Good animal health management contributes to improved biosecurity that benefits the wider community. Animal Health investment also responds to the community’s high and increasing expectations of the red meat industry regarding the way livestock are treated.
The main opportunities to further increase animal health and welfare in Australian livestock relate to the management, reduction and treatment of endemic and exotic diseases, pests (parasites and invasive species), maintaining vigilant biosecurity practices to safeguard the future of the industry and pain management to mitigate the impact of husbandry procedures.
Chemicals used for Parasite Control in Ruminants
Macrocyclic Lactones (ML's)
ML's or "Mectin's" (ivermectin,abamectin,moxidectin,doramectin) are broad spectrum compunds that control a wide range of endo & ectoparasites including roundworms, mites, ticks & flies. They are not active on fluke's or tapeworms. The compounds interrupt nerve signals so that the parasites become paralysed.
The benzimidazoles (albendazole,oxfendazole & fenbendazole) are commonly known as "white drenches". They are active against a wide range of roundworms and can eliminate tapeworm segments (without killing the head), but have no activity against ectoparasites. Some are active on flukes. Parasites die from disruption to their cells nutrition, division & development.
This range is known as "clear drenches". Levamisole is active against a range of roundworms, but does not do a good job of penetrating the gut wall of infected animals to kill the larvae. It has no activity against flukes, tapeworms or ectoparasites. Parasites become paralysed as the compound generates continuous muscle contractions.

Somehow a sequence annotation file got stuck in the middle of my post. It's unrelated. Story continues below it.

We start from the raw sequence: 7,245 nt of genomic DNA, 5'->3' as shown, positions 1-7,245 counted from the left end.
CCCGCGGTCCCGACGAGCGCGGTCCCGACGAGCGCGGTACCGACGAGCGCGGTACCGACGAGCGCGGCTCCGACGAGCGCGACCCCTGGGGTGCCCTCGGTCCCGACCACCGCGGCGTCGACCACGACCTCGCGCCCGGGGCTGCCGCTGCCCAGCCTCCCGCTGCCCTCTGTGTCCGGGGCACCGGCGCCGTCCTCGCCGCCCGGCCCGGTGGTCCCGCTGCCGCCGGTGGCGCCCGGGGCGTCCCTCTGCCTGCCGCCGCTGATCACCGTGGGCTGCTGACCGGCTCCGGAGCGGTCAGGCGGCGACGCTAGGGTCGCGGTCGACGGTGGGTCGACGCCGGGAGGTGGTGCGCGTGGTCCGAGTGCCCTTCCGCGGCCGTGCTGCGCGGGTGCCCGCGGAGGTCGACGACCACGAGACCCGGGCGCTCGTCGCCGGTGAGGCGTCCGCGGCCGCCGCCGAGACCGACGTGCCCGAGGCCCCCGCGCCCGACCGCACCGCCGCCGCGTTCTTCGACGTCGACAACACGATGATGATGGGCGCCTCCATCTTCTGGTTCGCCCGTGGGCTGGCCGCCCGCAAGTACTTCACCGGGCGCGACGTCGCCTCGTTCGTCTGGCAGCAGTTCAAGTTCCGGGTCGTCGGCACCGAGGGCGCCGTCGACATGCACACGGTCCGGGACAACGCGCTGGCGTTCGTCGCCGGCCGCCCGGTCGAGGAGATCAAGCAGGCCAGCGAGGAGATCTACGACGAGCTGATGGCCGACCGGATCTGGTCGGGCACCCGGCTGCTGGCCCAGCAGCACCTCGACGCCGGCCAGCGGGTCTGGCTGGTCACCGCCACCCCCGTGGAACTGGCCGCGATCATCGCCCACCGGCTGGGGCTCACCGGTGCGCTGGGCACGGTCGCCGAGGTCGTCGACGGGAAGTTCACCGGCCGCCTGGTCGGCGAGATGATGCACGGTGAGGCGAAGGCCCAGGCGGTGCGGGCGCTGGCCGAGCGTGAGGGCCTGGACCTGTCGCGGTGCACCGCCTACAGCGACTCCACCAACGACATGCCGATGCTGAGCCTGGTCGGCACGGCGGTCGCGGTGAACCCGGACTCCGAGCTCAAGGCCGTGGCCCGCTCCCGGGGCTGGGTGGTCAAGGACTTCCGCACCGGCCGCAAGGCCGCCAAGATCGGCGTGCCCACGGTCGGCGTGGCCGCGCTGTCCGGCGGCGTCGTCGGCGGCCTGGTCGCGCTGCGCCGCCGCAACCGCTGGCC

This has excellent activity against tapeworms (including the head), but controls nothing else. It produces paralysis of the worms by interfering with muscle activity.
Is active against blood feeding helminth's (barbers pole worm, liver fluke), but little else. It interferes with the energy metabolism of the parasite.
Is a narrow spectrum compound that kills only liver fluke. It kills the fluke by interfering with the enzymes required for energy production.
Rotation of Chemicals
The slow rotation of chemicals (every 1-2 years) is a strategy employed to minimise the onset of chemical resistance in parasites. There is generally some level of cross-resistance between members of a chemical class, so for the rotation strategy to work, it ie essential that the rotation includes compounds from different chemical classes rather than different members of the same class.